One of the most :1ttractivc things about New College is that faculty and students seem t o b c m o r c i n t (' r c s t l' d i n e a c h o t h c r as in d i v i d u a 1 s r a t h c r t h an a s c o 11 c c t i v c s, S t u d c n t s :1 r c into the professor not only :ts professional educator, but also ;ts professional human being. The faculty like interests in the student. The idea--perhaps, recently, id(,aJ--of "where somebody is nt" is very much :dive here, for good reason and with good consequences. Robert H. Benedetti, a political scientist who is in his second year here, offers some thoughts on the type of students and faculty we have here, in terms of production. Mr. Benedetti notes thnt the high level of flexibility that exists at NC is accompanied by an accent on hard work, high individual achievement, along with an emphasis on growth. The faculty :uc teaching good, interesting courses. Commenting on one result of this situation, the political scientist says "flexibility has tended to libel, if you want, a sense of community. This in turn hampers the opportunity for collective achievement. 11 Also in this vein he told us, "It's tough for two or three students to give a good class presentation here. We have failed so far to ::tchieve collective goals." As to the quality of students now coming in, Benedetti thinks the students, while not geniuses, are very competent. Turning his thoughts to the student government, he suggests that "The students can't agree on repre .. scntntivcs consequently elections don't mean what they might. 11 In talking with a few students, several thoughts have been offered concerning various asp c c t s of student life New Co 11 e g e is still a womb for m any students. S a r as o t a and B r a d e n t o n a r e s t i ll 1 o o k e d u p o n a s t h e b i g b a d w o r 1 d o u t s i d e 11 -an d w it h 1 it t 1 e c a u s e Students seem to live in the shadow of the valley of death when they lose sight of New's loving lair. A group identity has been constructed out of this valley, eventually taking the form of ilJtcllectual (and fundamentally absurd) elitism and disdain for Sarasotans, "necks," nnd Floridians in general. Inasmuch as this is generally the case with most students, subsequent student life is pretty much embraced by New College. Eat, drink, and sleep in and of New College. Dennis F. Saver, a third-year natural sciences student who graduated in June, has some thoughts on the loose social structure on campus. He comments that the ostracism that used to exist between nat sci students and the rest of the students no longer really exists. In part this is due to more nat sci students being here and it is also due in part to the fact that the n:1t sci students of today aren't into the strong academic pursuits that they used to be. That is, they are also into being a part of the community and interested in them-selves :ts social beings. Commenting on the evolution of social structures that has taken place at New, Dennis observes that the Palm Court isn't a gathering place any more for initiating social activity. The structure of the campus is now such that social activity is initiated more by small groups no longer searching out the larger small group of the community. The larger small group, in Dennis' terms, has of course grown quite large; it is no longer a small group. People don't stay up all night long, of lights on in the courts now." Parties as they used to. "You can almost count the number are failures for lack of attendance. Many more students live off campus now than in previous years. Dennis consequently finds it interesting that there doesn't seem to be much more interaction between the college community and the townspeople. Students rely most heavily, whether they live on or off campus, on the college community for social activity. ''As in the past, people seek each other out in their rooms and 'that is that." Something, at least, hasn't changed. Politics arc pretty much academic at New College. For the most part, wearing or not wearing a shirt in the dining area is of far more importance than bullets in Phu Bai or Jackson, Mississippi. (Small wonder!) Strangely enough, however, the campus does open its political eyes once in a coon's age or so. Of course, they don't stay open for long. Douglas Murphy, a second-year student who is here for his fourth year, offers some thoughts on the political climate of New College. Doug was the initiator-organizer of the political demonstrations and radical activity that occurred here two years ago. "There isn't a political climate here at New College. A political climate implies a train of collective thought and/or activity, especially activity. That doesn't exist on campus at the moment." He says that there are a large number of self-proclaimed radicals, but they don 1t do anything. With the exception of Project REAL, which to Doug is not radical, there is no genuine activity. Doug gives as reasons: first, the old guard radicals are gone. They nrc now twenty-one or two years old and they aren't on campus, Second, we have a new that makes up the student body. They grew up so saturated with radical activity that they don't see the need for it, They see the need for thought, perhaps, but not activity. "The older generation, that is the people two or three years ahead of them failed or seem to have failed, with activity." They don't see the problems to be as pressing as the older generation saw them to be. "They don't feel the problems. The gut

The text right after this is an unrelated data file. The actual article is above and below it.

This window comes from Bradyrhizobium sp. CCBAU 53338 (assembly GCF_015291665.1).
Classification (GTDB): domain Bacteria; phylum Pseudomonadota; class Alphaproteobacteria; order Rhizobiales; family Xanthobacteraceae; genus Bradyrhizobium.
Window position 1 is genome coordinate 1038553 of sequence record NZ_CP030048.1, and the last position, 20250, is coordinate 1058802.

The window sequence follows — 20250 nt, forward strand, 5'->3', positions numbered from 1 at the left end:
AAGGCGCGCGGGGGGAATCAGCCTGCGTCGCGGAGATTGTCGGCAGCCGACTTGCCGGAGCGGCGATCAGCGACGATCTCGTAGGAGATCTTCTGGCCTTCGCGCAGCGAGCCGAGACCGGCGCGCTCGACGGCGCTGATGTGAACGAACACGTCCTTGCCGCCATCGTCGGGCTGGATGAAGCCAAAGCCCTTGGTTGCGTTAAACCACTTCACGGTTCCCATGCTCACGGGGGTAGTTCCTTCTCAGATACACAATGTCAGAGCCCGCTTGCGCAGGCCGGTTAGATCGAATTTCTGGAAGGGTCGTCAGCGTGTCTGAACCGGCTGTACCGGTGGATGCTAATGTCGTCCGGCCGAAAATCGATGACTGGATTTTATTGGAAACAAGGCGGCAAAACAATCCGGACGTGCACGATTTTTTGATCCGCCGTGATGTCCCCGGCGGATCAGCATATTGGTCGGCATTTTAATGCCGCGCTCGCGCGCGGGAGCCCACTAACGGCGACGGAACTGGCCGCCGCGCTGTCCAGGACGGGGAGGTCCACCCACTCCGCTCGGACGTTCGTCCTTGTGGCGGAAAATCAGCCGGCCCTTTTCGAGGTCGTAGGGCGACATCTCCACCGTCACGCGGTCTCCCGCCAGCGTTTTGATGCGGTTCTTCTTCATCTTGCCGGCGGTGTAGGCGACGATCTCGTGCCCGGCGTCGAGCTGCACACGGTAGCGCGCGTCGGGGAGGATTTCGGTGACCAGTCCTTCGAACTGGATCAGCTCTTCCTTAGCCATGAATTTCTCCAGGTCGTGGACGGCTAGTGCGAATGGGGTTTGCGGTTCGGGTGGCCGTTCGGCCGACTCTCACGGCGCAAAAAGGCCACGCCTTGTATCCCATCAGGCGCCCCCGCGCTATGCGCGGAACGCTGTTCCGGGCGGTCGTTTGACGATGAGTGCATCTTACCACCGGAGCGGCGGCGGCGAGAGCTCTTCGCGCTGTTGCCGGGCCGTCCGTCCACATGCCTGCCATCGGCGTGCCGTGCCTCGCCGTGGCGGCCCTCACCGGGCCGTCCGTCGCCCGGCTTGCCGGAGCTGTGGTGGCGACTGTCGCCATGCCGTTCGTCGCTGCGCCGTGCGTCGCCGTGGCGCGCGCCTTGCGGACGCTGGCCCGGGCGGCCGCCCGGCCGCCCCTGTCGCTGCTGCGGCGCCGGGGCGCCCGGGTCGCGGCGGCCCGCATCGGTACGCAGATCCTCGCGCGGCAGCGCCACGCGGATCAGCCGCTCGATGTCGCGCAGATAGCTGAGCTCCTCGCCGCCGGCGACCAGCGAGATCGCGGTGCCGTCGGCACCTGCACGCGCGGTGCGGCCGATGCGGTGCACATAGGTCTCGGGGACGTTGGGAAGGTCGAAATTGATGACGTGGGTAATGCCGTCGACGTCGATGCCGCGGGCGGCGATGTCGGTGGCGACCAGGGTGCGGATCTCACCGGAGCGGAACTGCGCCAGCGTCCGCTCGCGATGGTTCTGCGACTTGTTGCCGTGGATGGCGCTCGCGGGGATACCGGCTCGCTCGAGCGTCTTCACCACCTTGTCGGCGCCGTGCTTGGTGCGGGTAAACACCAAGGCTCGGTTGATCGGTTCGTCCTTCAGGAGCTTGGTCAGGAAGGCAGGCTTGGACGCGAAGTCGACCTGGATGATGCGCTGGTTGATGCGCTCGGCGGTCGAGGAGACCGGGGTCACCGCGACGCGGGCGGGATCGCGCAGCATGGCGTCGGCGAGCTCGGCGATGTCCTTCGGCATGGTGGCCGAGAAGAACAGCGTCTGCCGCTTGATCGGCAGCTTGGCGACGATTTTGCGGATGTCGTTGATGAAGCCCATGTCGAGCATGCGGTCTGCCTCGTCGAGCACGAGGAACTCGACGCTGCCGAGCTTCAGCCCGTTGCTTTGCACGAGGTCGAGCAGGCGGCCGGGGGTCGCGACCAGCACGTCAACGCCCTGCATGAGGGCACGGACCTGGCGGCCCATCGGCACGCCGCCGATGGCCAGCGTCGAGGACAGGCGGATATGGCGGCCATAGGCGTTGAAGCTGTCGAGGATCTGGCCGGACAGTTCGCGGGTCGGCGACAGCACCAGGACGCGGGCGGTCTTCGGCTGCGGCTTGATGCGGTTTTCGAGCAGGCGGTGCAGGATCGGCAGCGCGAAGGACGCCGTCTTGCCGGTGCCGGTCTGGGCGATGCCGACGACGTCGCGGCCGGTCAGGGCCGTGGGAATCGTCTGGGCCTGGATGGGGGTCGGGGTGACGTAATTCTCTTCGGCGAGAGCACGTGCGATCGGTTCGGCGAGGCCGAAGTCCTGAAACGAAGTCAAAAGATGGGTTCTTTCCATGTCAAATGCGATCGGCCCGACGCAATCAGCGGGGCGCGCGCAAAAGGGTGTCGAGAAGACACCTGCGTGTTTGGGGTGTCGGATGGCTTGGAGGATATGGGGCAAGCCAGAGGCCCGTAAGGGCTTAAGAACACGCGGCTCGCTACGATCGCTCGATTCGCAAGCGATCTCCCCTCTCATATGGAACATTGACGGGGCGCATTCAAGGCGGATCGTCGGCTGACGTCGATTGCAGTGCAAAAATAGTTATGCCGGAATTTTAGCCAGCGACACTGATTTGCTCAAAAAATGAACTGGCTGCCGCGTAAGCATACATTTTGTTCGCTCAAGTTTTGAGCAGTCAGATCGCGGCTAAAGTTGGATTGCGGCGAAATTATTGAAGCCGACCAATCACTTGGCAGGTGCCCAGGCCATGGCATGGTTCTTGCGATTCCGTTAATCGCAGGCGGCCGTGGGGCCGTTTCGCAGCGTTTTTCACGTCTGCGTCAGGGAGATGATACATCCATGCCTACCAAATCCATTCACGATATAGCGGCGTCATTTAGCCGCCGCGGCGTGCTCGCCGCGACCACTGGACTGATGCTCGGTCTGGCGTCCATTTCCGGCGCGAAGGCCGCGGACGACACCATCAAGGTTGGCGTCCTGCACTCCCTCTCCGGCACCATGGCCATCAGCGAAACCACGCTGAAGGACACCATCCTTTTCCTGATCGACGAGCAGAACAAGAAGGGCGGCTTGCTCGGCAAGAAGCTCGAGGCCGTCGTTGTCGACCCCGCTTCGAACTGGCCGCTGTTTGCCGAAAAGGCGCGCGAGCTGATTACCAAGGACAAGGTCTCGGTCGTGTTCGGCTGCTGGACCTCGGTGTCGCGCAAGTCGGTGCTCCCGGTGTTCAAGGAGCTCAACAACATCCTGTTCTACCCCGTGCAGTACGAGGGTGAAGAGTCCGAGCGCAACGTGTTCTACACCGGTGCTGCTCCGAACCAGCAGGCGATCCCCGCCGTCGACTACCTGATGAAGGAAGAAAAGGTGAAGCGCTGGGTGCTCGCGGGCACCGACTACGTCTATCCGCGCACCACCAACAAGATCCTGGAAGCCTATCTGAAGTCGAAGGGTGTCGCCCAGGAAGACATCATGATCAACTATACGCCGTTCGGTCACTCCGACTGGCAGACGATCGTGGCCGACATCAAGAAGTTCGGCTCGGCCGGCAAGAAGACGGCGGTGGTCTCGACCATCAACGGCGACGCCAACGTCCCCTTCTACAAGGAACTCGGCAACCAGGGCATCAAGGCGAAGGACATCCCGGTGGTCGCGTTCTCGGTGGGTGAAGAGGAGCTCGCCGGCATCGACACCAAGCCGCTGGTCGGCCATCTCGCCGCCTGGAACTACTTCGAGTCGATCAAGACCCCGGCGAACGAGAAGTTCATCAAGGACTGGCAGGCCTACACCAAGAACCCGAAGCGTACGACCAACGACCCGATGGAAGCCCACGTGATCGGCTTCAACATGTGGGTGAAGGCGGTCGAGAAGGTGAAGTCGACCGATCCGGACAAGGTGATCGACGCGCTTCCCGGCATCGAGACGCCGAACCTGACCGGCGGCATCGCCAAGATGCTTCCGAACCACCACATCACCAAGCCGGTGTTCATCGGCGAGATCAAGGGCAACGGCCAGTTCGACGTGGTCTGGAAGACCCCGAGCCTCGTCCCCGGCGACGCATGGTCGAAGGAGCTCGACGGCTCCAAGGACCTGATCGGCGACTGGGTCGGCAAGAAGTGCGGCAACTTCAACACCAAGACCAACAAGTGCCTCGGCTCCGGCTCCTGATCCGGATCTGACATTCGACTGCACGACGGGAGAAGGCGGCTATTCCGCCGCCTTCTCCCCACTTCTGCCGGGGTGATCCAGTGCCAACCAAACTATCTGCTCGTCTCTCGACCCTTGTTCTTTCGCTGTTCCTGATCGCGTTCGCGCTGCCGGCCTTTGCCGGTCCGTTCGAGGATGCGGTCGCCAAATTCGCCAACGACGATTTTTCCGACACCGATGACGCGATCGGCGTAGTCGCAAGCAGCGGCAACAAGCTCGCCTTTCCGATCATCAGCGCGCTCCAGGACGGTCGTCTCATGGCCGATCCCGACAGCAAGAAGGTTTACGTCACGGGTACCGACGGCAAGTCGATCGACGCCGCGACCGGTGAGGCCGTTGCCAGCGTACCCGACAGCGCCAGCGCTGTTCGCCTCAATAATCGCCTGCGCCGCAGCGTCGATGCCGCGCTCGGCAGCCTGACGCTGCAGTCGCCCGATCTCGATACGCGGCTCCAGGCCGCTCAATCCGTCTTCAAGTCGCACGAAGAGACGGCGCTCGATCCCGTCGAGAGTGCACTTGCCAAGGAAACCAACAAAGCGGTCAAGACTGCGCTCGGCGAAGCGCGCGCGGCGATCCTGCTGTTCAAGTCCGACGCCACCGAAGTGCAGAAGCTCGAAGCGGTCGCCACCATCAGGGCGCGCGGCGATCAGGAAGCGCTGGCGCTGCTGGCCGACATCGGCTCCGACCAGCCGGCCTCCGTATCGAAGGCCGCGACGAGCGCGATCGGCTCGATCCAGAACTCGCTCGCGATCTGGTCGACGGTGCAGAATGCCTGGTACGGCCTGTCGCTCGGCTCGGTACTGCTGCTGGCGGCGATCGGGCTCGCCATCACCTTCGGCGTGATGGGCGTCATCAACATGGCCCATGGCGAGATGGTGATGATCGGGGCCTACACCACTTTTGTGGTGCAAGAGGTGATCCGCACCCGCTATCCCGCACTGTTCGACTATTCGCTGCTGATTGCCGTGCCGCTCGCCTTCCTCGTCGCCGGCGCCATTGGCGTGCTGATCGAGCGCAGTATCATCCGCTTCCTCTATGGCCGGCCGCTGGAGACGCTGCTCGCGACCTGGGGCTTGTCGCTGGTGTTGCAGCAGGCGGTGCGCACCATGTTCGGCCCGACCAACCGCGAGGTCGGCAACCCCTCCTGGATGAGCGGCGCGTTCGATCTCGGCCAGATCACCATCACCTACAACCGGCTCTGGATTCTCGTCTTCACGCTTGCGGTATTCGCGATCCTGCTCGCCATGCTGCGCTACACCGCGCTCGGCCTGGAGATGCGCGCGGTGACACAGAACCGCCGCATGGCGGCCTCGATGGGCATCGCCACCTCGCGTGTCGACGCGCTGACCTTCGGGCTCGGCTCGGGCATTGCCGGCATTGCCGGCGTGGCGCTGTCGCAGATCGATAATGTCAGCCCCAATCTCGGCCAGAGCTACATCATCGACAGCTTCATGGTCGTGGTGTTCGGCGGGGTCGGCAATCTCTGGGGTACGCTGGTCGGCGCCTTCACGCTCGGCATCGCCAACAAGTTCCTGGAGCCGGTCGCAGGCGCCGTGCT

Page 4 reaction isn't there, We, on the other hand, felt them in our guts .. a real experience." The issues at h:1nd on are staggering, Doug feels, They are hard to come to grips with --1. s s u c 1 i k c W om en s Lib e ration or G a y Lib era t ion. "They are a 1m o s t anti -political issues in the sense that we knew politics. The demands of such movements don't lend themselves to real activity at this stage in their development. As to institutional reasons or situ:1tional reasons why :1ctivity doesn't exist :1t New College, Doug offers three reasons :1gain: "First the school is too small. It is hard for a political leader to rise without becoming personally vulnerable. Second, what we call the simple hedonistic freedoms at New College subvert rebellion. Third, the administration appears to be very flexible, but once out of the public view, the administration becomes as reactionary and hard-lined as any. It's perfectly willing to shaft a radical quietly and privately in ways that don't ghc :1 person a chance to fight back. In a small place like this, you can kill a movement by cutting off its head." Students, while not particularly expressive about the world situation, are interested somewhat in their own affairs. The SEC is still in operation. Student affairs are still pretty much just that--affairs of and by the students. We make some attempt at collective dialogue and action. The attempts are, however, usually pretty ineffectual and/or meaningless. As usual, a few students by and large man age the affairs of state, either through student institutions or through less collective means. For the most part, students are more interested in academics and individual realization than some sort of well-oiled, purposeful social system. Alex H:>gerty, who graduated in June has been here for four years. He offers some comm e n t s o n a c o up 1 e of s t u d e n t -o ri e n t e d in s t it u t i o n s a n d i s s u e s 0 n t h e t o w n m e e t i n g : I t just doesn't work as effectively as it used to. It's harder to get a town meeting together now. You just can't go running to the Palm Court yelling about getting a meeting together. It doesn't work. People now want to use the town meeting as a forum rather than as an operation of the government. There is no spontaneity to a town meeting any more, no longer a real generation of ideas. Maybe the SEC should be reorganized in light of the new character of the town meetings." On the administration: "When we talk about tuition increases, I get the feeling that the students are no longer what they were; but instead, they are sources of income (65% of college operating costs come out of student fees. I think this figure is increased some degree per year to eventually read something like 75%)." Hagerty offers that this is a conservative estimate of cost percentages. "This has resulted in having--instead of a person-to-person relationship between the business office and the student--the effect that the student is getting less for his money: if you just consider students as sources of income, you don't consider as much their personal aspirations, wants, and needs. Three years ago we had a van .. three years ago the community knew itself." On tenure: "I don't think the faculty and students ever really got together and shared common views on tenure as I would have liked to have seen. I don't see anything wrong with faculty member getting up and s:tying 'These are the basic facts of life.' (Job security, family responsibilities, etc.) The students, in turn, could relate to the faculty how the tenure system encroaches upon or hampers their academic goals. Now tenure might stand in the way of an innovative academic program. I don't know what would have come of such a meeting. We would have at least learned something about each other." By way of conclusion, it might be said that New Cullege is at least as complex as it has e v e r b e c n p r o b a b 1 y m o r e s o P e r h a p s s o m e t i m e s o m e r e a s on ab 1 y c 1 e a r 1 y d e f in e d go a 1 s and ways of doing things can be focused upon. Perhaps then we can get down to the serious business at hand .. if we can figure out what business that is.